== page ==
Tankless Hot Water Garage Heater

Discussion in 'Boiler Forum' started by James Glenn, Nov 28, 2020.

  1. James Glenn

    James Glenn New Member

    Oct 29, 2020
    I've designed a hot water heater in my garage that works well, but I'm wondering if the pump is under-powered for the application and if what I've got set up is safe.

    I have 23 feet of 3/4 in copper pipe (inclusive of elbows using a conversion chart). I have 3 feet of galvanized pipe (all junctions between copper and galvanized have dielectric couplings on them). The connectors to the tankless HWH are 1/2in. I was able to bring the system to a balance by adding two 15 fin cast iron radiators in series (bought them from a guy who was tearing out the old hot water heating system in an old home). The system will run at 150 degrees at the HW outflow and 65 degrees on the inflow. I have a watts 500800 pum[p on it right now and it seems to do fine for moving the water (I can't find the GPM or head rating for this pump).

    The tankless HWH has a mechanical temp adjustment on it. If I keep the temp and gas adjustments on the lowest settings after 25 minutes the system stabilizes at 155 degrees outputting a lot of heat from the ceiling mount blower and both floor mount radiators. My concern is one of safety. Is this safe? It's all either galvanized pipe or copper. I've been advised on another forum to ditch the tankless heater and get a boiler. Honestly, I can't justify the cost when I'm currently getting excellent heat out of my setup.

    Here are a few questions:

    1) The Takagi T-H3M-DV-N High Efficiency Indoor Tankless Condensing Water Heater (NG) is rated for recirculating systems. At least that's what the documentation says. At 672$ it appears to be the best option for replacing my current hot water supply if that's needed. I'm not ready to replace the hot water heater in my home and quite frankly, I can't justify much more cost than that for a garage heater (3 car). It has PVC exhaust which is a plus. I'm going straight through the exterior wall for venting.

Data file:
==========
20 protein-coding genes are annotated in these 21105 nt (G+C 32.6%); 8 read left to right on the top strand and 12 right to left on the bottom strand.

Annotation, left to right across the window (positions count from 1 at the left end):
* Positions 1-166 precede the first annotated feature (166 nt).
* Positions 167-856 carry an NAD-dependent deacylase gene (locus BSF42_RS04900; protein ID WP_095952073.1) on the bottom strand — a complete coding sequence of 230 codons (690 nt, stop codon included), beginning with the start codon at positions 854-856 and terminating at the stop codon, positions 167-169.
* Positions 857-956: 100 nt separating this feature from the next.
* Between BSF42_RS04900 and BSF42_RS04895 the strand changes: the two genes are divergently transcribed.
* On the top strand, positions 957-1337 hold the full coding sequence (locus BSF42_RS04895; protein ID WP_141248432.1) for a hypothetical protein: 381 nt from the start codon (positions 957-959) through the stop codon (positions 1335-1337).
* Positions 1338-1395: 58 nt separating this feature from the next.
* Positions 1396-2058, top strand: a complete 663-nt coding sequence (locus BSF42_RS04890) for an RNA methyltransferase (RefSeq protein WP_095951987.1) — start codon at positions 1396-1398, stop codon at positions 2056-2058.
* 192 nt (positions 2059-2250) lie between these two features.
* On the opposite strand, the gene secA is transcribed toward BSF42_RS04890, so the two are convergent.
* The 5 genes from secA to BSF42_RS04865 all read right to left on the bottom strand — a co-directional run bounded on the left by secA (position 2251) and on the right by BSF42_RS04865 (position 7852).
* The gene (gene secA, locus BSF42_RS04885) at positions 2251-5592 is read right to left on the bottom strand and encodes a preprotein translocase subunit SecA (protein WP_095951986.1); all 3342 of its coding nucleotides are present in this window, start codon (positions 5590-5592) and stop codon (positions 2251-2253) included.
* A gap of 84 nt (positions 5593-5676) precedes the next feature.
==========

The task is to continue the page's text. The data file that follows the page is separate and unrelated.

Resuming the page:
2) Currently the system is set up with the taco air scoop and expansion tank on the hot water side right after it exits the heater and before the watts pump. I've heard that it would be better on the cold water side. Is that the best design? Is it worth changing the position? I'm assuming the expansion tank and air scoop still should be placed before the pump regardless.

    2) With 21 feet of 3/4 inch pipe and 5 feet of 1/2 in. galvanized pipe, a 50,000 BTU rated ceiling radiator with fan and the two fifteen fin cast iron radiators on the floor, what size pump would work best? In looking at the charts it looks like the Taco 007 0r 008 would work. Is the Taco 008 the best option? I'm not sure what the BTU rating is for each of the cast iron radiators or what they add in terms of additional pipe length for the GPM or head loss calculations.

    3) If the system is producing lots of heat with the current Watts pump, which as I mentioned, seems to run nicely at around 155 degrees at the hot side outflow and 65-70 on the inflow, is it a good idea to redesign? Is what I have potentially unsafe? Can it work more efficiently with a more powerful Taco pump or should I just start over with a better design (e.g., new Takagi unit and a new Taco pump to support it.

    Thanks for your input. I live in Utah and the winters are cold.
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